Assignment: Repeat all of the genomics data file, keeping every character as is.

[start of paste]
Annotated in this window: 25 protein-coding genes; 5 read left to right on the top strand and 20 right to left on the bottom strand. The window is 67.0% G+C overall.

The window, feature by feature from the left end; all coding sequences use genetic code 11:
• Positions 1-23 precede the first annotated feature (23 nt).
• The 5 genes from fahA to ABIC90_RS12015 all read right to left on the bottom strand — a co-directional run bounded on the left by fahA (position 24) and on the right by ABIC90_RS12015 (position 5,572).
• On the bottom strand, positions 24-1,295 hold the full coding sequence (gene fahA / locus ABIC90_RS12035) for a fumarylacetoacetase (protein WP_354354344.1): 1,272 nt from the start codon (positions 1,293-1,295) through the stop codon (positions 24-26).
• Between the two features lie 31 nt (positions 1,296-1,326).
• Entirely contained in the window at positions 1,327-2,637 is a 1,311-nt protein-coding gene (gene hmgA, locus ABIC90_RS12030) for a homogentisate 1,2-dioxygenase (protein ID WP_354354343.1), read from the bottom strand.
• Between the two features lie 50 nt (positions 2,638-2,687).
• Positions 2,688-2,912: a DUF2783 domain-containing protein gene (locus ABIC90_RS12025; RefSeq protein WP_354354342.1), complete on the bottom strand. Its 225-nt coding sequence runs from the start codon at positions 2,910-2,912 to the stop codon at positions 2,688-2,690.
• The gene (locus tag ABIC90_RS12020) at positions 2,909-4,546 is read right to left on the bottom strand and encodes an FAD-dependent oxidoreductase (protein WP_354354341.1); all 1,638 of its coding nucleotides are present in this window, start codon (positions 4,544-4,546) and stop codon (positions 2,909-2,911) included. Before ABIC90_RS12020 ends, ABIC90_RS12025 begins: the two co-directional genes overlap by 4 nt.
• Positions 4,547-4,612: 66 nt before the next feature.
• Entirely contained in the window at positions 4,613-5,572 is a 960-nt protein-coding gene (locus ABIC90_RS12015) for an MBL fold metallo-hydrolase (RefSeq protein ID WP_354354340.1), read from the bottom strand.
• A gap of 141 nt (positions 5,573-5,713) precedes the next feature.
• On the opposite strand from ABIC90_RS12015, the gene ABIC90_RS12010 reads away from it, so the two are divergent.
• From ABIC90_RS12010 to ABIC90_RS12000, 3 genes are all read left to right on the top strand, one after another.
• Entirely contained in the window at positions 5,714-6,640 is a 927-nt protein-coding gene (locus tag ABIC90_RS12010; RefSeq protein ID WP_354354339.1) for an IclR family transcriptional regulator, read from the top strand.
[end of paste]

Annotated in this window: 25 protein-coding genes; 5 read left to right on the top strand and 20 right to left on the bottom strand. The window is 67.0% G+C overall.

The window, feature by feature from the left end; all coding sequences use genetic code 11:
• Positions 1-23 precede the first annotated feature (23 nt).
• The 5 genes from fahA to ABIC90_RS12015 all read right to left on the bottom strand — a co-directional run bounded on the left by fahA (position 24) and on the right by ABIC90_RS12015 (position 5,572).
• On the bottom strand, positions 24-1,295 hold the full coding sequence (gene fahA / locus ABIC90_RS12035) for a fumarylacetoacetase (protein WP_354354344.1): 1,272 nt from the start codon (positions 1,293-1,295) through the stop codon (positions 24-26).
• Between the two features lie 31 nt (positions 1,296-1,326).
• Entirely contained in the window at positions 1,327-2,637 is a 1,311-nt protein-coding gene (gene hmgA, locus ABIC90_RS12030) for a homogentisate 1,2-dioxygenase (protein ID WP_354354343.1), read from the bottom strand.
• Between the two features lie 50 nt (positions 2,638-2,687).
• Positions 2,688-2,912: a DUF2783 domain-containing protein gene (locus ABIC90_RS12025; RefSeq protein WP_354354342.1), complete on the bottom strand. Its 225-nt coding sequence runs from the start codon at positions 2,910-2,912 to the stop codon at positions 2,688-2,690.
• The gene (locus tag ABIC90_RS12020) at positions 2,909-4,546 is read right to left on the bottom strand and encodes an FAD-dependent oxidoreductase (protein WP_354354341.1); all 1,638 of its coding nucleotides are present in this window, start codon (positions 4,544-4,546) and stop codon (positions 2,909-2,911) included. Before ABIC90_RS12020 ends, ABIC90_RS12025 begins: the two co-directional genes overlap by 4 nt.
• Positions 4,547-4,612: 66 nt before the next feature.
• Entirely contained in the window at positions 4,613-5,572 is a 960-nt protein-coding gene (locus ABIC90_RS12015) for an MBL fold metallo-hydrolase (RefSeq protein ID WP_354354340.1), read from the bottom strand.
• A gap of 141 nt (positions 5,573-5,713) precedes the next feature.
• On the opposite strand from ABIC90_RS12015, the gene ABIC90_RS12010 reads away from it, so the two are divergent.
• From ABIC90_RS12010 to ABIC90_RS12000, 3 genes are all read left to right on the top strand, one after another.
• Entirely contained in the window at positions 5,714-6,640 is a 927-nt protein-coding gene (locus tag ABIC90_RS12010; RefSeq protein ID WP_354354339.1) for an IclR family transcriptional regulator, read from the top strand.